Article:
Since Exchange 2007, Microsoft has supported virtualizing Exchange Server on any hypervisor within the Server Virtualization Validation Program (SVVP). Exchange virtualization affords enterprises
First, let's look at some of the benefits of virtualizing Exchange. There are a number of good reasons organizations turn to virtualization. First, virtualizing Exchange allows companies to lower hardware and software expenditures. It also reduces data center costs (i.e., power, cooling, physical footprint). Virtualizing Exchange can reduce overall running expenses and it simplifies server management. Finally, it increases uptime, decreases downtime and also shortens recovery time as well as reduces data loss.
To illustrate these points, let's consider a simple Exchange 2010 SP3 physical deployment (Figure 1).
Virtualization can significantly reduce the setup and runtime costs of an environment, including hardware, power, cooling, administration and operating system licenses. Further savings in this example would result from using Windows Server 2008 R2 Enterprise Edition with Microsoft's Hyper-V, which allows you to license each physical host with virtualization rights.
There are other hypervisors you might want to use, such as those from Citrix and VMware. You should be able to realize a return on your virtualization investment regardless of the hypervisor platform.
Virtualization options for Exchange environments
There are a number of approved hypervisors on the SVVP list, but the market has three main players that stand out.
VMware (vSphere). VMware Inc. is firmly established in the virtualization market, and many consider its hypervisor to be the industry standard. With a relatively small Linux footprint on the host server and rich integration with multiple hardware and storage platforms, admins see it as more mature and more stable than its competitors. Those attributes make vSphere an attractive prospect to virtualize Exchange. But it isn't the cheapest option, and its enterprise management features aren't as integrated as those in products such as Microsoft Hyper-V.
Citrix (XenServer). Now in Version 6.1, XenServer is fast becoming a viable alternative to VMware and Microsoft hypervisors. It deploys as a Linux-based hypervisor on the XenServer host machine and is less costly to run than vSphere. Even so, Citrix has struggled to gain traction here because earlier versions didn't have the types of legacy features found in VMware.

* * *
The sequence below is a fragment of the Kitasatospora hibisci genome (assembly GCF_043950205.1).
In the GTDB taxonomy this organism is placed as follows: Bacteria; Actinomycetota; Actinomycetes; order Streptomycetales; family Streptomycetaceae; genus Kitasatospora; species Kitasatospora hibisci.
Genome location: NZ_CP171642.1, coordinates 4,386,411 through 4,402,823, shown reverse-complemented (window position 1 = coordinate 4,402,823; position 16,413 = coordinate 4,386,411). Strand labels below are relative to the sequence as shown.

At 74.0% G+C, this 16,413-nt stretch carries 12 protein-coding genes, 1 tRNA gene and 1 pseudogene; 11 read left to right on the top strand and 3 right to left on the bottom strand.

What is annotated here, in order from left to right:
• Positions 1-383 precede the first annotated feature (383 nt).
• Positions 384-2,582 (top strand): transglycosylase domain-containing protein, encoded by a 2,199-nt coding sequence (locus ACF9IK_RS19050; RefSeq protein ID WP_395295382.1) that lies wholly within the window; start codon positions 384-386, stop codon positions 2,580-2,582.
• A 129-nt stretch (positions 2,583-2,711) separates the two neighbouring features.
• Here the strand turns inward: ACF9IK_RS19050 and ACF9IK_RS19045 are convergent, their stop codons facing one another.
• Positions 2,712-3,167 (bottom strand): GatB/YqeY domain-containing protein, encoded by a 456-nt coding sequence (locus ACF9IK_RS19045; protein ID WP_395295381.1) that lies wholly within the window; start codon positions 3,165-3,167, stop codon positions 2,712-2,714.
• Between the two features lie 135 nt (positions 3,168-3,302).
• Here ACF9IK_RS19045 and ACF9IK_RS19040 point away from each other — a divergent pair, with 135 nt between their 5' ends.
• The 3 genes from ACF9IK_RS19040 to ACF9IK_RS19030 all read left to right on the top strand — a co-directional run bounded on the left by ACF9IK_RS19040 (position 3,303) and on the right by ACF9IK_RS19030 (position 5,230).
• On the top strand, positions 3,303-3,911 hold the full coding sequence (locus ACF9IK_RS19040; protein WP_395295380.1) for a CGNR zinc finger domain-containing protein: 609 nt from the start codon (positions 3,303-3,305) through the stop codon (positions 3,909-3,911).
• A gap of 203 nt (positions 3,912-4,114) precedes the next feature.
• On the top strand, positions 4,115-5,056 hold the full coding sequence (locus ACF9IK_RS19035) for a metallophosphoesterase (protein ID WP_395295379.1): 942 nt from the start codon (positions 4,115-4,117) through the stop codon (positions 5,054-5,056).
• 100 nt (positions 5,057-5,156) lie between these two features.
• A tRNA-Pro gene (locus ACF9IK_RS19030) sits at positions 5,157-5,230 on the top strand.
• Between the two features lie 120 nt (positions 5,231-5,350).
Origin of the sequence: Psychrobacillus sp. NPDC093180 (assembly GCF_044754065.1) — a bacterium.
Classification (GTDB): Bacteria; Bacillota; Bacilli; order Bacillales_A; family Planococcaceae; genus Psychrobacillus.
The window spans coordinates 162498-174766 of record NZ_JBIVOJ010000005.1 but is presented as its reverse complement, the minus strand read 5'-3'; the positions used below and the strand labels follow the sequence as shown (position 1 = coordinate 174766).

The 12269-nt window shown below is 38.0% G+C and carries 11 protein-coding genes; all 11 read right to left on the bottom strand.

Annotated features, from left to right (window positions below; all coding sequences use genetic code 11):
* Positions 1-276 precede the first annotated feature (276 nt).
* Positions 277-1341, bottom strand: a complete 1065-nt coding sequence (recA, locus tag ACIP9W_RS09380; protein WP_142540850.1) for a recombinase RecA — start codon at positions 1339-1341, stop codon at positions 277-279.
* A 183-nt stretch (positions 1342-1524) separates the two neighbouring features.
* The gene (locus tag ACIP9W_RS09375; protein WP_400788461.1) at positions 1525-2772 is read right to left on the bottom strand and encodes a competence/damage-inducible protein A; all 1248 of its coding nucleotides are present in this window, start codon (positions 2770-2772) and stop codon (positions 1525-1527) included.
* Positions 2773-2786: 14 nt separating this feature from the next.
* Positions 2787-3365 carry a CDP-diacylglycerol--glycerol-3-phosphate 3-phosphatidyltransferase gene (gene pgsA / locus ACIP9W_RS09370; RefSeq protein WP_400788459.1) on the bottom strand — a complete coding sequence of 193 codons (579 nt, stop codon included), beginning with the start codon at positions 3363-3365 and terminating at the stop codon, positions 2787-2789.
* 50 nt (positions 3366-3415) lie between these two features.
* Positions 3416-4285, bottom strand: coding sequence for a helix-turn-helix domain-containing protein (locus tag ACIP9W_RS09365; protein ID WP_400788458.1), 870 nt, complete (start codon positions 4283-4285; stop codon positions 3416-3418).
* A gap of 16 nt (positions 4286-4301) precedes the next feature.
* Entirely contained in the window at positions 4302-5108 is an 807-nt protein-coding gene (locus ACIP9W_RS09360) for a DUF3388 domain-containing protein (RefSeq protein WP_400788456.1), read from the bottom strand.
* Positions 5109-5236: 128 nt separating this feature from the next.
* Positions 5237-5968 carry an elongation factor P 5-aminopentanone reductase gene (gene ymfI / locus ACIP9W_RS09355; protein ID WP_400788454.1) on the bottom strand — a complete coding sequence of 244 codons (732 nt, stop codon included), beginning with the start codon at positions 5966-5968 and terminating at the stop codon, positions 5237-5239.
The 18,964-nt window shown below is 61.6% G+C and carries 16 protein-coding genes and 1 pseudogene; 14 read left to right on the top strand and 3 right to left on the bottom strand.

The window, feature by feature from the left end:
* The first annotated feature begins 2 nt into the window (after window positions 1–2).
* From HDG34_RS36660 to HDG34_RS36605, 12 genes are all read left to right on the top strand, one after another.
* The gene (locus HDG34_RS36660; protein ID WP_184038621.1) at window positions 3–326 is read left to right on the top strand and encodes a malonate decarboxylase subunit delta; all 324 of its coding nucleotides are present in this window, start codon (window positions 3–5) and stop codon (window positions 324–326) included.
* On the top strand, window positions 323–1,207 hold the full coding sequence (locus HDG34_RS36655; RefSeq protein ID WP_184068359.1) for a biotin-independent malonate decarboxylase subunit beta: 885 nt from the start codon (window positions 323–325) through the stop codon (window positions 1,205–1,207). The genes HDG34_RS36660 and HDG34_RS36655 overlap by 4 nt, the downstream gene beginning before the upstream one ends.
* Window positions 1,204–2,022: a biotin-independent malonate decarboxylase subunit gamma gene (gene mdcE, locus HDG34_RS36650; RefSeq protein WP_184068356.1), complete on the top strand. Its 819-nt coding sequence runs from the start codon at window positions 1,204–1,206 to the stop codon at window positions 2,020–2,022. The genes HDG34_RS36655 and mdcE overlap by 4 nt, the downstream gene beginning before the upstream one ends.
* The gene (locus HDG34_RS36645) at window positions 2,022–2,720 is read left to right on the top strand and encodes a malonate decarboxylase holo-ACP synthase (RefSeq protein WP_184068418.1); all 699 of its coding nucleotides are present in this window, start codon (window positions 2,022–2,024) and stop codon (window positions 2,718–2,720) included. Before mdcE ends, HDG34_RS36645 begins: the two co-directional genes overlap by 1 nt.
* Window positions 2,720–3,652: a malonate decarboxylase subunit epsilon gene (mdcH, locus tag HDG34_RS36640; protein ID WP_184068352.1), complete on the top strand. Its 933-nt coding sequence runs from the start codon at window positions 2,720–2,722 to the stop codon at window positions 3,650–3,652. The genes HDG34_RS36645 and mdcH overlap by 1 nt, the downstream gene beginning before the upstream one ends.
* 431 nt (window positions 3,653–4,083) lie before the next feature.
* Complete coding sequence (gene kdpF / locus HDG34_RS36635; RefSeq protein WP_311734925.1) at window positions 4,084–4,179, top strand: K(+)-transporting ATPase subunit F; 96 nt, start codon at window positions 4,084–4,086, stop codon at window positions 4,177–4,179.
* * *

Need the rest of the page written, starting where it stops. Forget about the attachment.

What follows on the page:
Microsoft (Hyper-V). At Version 3.0, Microsoft Hyper-V is a relative newcomer to the virtualization market. It can be run on top of a full Windows graphical user interface or on Windows Server Core. Hyper-V integrates well with Windows platforms and has familiar management tools in Microsoft System Center and the Microsoft Management Console (MMC).
Because Hyper-V is a core part of the Windows OS, it has a compelling licensing model over VMware and XenServer. For example, if you purchase the Datacenter edition of Windows 2012, you get Hyper-V and can run an unlimited number of Windows-based guests on that host.
Despite its licensing advantages and technology improvements, Hyper-V still doesn't have the pedigree of products like vSphere. It remains to be seen if Version 3.0 released with Windows Server 2012 can make a noticeable dent in VMware's market lead.
This is the first part in a series about comparing hypervisors to virtualize Exchange. Read part two here.
About the author
Andy Grogan is a multiple recipient of the Microsoft Exchange MVP award (2009-2013). He is based in the U.K. and has worked in the IT industry for the last 16 years, primarily with Microsoft, HP and IBM technologies. His main passion is Exchange Server, but he also specializes in Active Directory, SQL Server, storage solutions, technology strategy and technical leadership in large-scale enterprises. He currently works for a large county council in Surrey as its technical delivery manager and supports 15,000 customers on more than 240 sites. Visit Andy's website, telnetport25.com.
This was first published in August 2013